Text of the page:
WASHINGTON - More delays: the U.S. has postponed the decision regarding duties on softwood lumber imports from Canada.
The U.S. Department of Commerce will postpone its final determination for antidumping and countervailing duties on Canadian softwood lumber until Nov. 14 at the latest, the department said Monday in a statement. The decision will come much later than the originally anticipated date - the first week of September.


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“I remain hopeful that we can reach a negotiated solution that satisfies the concerns of all parties,” Commerce Secretary Wilbur Ross said in the statement. “This extension could provide the time needed to address the complex issues at hand and to reach an equitable and durable suspension agreement.”
Wilbur's statement indicated that the postponement is a result of the "complexity" of the investigations and ongoing discussions.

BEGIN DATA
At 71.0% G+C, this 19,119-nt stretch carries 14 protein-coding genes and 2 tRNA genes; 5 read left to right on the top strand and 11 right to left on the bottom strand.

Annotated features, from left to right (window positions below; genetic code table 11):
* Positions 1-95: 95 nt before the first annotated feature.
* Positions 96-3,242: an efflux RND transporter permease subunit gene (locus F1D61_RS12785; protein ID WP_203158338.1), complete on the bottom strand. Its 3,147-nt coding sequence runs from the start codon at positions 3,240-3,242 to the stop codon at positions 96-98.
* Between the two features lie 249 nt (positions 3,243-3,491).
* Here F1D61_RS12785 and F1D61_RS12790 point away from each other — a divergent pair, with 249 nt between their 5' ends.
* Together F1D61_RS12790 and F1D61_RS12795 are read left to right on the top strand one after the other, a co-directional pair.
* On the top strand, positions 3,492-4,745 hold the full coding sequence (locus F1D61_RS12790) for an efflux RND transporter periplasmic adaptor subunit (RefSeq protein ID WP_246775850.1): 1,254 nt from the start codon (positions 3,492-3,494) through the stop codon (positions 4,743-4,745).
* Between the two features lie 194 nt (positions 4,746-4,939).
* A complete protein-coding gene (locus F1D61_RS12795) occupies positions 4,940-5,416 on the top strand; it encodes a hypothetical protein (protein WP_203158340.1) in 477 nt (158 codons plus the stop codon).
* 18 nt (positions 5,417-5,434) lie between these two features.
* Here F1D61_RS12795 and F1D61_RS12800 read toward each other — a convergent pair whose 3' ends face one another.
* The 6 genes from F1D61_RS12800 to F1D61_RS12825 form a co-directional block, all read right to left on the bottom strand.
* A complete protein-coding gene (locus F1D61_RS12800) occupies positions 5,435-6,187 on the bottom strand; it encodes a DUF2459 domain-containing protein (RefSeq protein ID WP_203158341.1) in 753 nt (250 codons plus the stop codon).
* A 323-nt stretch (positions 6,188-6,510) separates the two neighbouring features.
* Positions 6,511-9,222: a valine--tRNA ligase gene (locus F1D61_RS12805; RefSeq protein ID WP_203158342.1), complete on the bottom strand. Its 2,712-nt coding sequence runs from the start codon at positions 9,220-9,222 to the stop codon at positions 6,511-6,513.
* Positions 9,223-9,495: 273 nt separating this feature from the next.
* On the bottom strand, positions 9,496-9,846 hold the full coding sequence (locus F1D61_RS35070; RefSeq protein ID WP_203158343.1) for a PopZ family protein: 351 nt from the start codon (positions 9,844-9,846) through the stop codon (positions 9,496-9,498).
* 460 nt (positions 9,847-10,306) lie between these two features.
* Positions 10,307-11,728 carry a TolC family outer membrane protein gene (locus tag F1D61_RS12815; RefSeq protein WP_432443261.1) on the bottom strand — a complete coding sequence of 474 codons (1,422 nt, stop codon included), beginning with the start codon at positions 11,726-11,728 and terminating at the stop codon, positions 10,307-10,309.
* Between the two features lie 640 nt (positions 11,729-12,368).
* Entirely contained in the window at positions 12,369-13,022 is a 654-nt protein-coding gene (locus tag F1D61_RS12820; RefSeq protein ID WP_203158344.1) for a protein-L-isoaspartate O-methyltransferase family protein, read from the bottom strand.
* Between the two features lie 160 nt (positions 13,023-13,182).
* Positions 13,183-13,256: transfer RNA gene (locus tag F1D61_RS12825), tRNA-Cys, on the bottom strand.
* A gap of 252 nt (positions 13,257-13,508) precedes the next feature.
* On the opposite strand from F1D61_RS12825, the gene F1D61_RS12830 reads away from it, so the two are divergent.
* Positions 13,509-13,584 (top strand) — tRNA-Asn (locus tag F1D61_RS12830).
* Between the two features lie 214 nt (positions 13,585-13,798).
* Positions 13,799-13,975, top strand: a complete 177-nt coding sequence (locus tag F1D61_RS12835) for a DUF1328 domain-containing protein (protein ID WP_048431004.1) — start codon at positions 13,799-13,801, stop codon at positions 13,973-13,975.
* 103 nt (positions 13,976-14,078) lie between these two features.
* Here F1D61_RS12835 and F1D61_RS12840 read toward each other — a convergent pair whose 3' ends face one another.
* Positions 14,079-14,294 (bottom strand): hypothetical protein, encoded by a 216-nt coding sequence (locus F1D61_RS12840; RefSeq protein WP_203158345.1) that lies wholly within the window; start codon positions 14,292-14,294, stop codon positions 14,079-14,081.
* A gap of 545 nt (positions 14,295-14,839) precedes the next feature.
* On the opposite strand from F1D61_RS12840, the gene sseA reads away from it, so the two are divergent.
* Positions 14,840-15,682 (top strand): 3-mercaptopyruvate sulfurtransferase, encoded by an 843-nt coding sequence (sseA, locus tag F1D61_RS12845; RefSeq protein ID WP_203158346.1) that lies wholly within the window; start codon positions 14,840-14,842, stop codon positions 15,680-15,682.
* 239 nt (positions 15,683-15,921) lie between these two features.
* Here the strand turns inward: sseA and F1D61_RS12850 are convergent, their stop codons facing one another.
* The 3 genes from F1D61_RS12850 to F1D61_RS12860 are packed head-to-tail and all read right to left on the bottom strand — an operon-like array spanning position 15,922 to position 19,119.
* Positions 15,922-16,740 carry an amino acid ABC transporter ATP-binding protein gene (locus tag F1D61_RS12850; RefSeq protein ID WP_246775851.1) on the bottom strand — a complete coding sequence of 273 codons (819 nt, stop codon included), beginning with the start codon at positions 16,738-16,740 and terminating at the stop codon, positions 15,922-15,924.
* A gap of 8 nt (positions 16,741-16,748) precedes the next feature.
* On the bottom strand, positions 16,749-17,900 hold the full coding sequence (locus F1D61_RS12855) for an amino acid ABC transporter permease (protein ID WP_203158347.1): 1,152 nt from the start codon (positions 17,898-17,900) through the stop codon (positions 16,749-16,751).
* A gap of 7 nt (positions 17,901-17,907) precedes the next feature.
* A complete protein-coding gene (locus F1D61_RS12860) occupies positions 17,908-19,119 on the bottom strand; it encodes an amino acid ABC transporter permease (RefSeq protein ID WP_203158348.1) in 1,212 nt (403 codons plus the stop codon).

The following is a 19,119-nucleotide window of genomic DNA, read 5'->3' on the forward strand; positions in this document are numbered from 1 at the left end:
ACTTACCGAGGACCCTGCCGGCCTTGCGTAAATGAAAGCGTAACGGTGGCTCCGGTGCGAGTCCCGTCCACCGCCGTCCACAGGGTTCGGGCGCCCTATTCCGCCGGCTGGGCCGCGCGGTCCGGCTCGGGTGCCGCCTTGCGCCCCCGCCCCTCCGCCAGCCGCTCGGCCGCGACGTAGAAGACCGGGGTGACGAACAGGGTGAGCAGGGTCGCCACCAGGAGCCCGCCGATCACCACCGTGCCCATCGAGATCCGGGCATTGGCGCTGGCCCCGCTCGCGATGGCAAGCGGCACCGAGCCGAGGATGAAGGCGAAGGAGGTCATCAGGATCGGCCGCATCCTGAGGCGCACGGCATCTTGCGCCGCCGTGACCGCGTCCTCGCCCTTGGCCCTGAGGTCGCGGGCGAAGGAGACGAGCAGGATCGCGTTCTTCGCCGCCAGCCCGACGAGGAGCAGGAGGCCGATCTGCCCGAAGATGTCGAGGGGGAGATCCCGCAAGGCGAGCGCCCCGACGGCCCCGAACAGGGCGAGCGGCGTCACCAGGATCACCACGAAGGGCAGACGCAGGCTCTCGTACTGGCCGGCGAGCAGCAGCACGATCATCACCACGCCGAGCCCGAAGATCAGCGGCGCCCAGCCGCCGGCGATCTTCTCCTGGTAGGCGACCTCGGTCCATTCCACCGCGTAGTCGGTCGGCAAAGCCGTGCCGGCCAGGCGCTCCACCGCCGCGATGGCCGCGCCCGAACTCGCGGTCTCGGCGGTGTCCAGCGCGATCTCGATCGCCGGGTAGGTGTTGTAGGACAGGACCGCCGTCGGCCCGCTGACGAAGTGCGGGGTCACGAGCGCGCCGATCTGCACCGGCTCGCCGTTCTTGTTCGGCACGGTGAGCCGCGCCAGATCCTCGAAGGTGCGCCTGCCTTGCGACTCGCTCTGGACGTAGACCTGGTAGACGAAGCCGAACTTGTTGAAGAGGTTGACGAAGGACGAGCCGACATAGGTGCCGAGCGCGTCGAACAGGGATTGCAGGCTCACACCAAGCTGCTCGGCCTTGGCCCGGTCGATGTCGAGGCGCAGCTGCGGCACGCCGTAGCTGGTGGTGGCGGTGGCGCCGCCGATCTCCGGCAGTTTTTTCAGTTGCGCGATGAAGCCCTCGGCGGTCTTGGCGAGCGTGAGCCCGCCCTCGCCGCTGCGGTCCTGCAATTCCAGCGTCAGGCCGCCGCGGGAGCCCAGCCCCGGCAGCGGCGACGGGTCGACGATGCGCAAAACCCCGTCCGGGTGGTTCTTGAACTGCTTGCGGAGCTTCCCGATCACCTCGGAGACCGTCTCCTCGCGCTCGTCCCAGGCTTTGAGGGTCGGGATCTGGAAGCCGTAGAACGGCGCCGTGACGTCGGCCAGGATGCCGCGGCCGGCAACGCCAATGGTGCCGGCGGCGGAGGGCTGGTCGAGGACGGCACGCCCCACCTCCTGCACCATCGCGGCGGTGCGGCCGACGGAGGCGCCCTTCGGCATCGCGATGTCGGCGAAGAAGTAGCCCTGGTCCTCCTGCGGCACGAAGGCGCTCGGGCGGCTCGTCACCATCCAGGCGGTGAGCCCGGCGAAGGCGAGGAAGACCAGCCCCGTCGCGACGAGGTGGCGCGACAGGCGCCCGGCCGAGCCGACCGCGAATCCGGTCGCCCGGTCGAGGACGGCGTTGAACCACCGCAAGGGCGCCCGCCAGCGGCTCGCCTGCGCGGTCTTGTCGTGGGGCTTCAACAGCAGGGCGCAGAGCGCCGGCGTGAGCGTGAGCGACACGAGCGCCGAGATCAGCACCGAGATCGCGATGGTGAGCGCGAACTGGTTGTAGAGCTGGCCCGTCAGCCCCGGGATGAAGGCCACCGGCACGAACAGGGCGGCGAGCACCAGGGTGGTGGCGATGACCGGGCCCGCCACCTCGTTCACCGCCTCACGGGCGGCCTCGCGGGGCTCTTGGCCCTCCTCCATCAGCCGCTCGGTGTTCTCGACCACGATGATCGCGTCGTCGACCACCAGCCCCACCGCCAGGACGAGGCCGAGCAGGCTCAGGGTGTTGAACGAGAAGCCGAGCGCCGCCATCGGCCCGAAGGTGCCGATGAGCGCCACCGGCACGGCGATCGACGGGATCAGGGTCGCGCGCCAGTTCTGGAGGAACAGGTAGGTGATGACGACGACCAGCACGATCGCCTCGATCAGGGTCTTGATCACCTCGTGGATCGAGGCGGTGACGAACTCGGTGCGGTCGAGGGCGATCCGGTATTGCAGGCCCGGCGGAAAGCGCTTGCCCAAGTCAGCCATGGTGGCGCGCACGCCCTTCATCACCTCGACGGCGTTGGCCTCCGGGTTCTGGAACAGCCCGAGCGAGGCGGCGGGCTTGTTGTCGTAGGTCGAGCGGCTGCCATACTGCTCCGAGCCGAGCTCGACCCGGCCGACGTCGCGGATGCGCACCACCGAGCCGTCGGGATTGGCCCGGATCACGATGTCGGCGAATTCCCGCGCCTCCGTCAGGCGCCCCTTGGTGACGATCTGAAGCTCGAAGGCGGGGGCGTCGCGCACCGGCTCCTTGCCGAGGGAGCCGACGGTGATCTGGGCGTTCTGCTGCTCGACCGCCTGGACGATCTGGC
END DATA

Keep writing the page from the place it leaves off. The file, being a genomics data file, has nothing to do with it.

It is allowable under U.S. law for the Department of Commerce to postpone a final determination on anti-dumping duty for a total of 135 days after the publication of a preliminary determination. 
Tensions have been escalating over the dispute since April, when the Trump Administration imposed preliminary countervailing duties of as much as 24 percent on Canadian imports. Canada disagreed strongly.
Some analysts say prospects for an accord are no longer likely. Last week, David MacNaughton, Canada's Ambassador to the U.S., said Canada is prepared to sue the U.S. should trade negotiations fail, Bloomberg News reported.
The Softwood Lumber Agreement between the United States and Canada expired on October 12, 2015.
The Canadian government will give C$867 million (US$642.2 million) in financial support to Canadian lumber producers and exporters to help them withstand the impact of new U.S. tariffs on Canadian softwood exports.
In April, Washington imposed preliminary anti-subsidy duties averaging around 20 percent on imports of Canadian softwood lumber. Canada thinks the duties are unfair.
"Canadian workers are under pressure because of duties which are unfair and punitive," said Foreign Minister Chrystia Freeland. 


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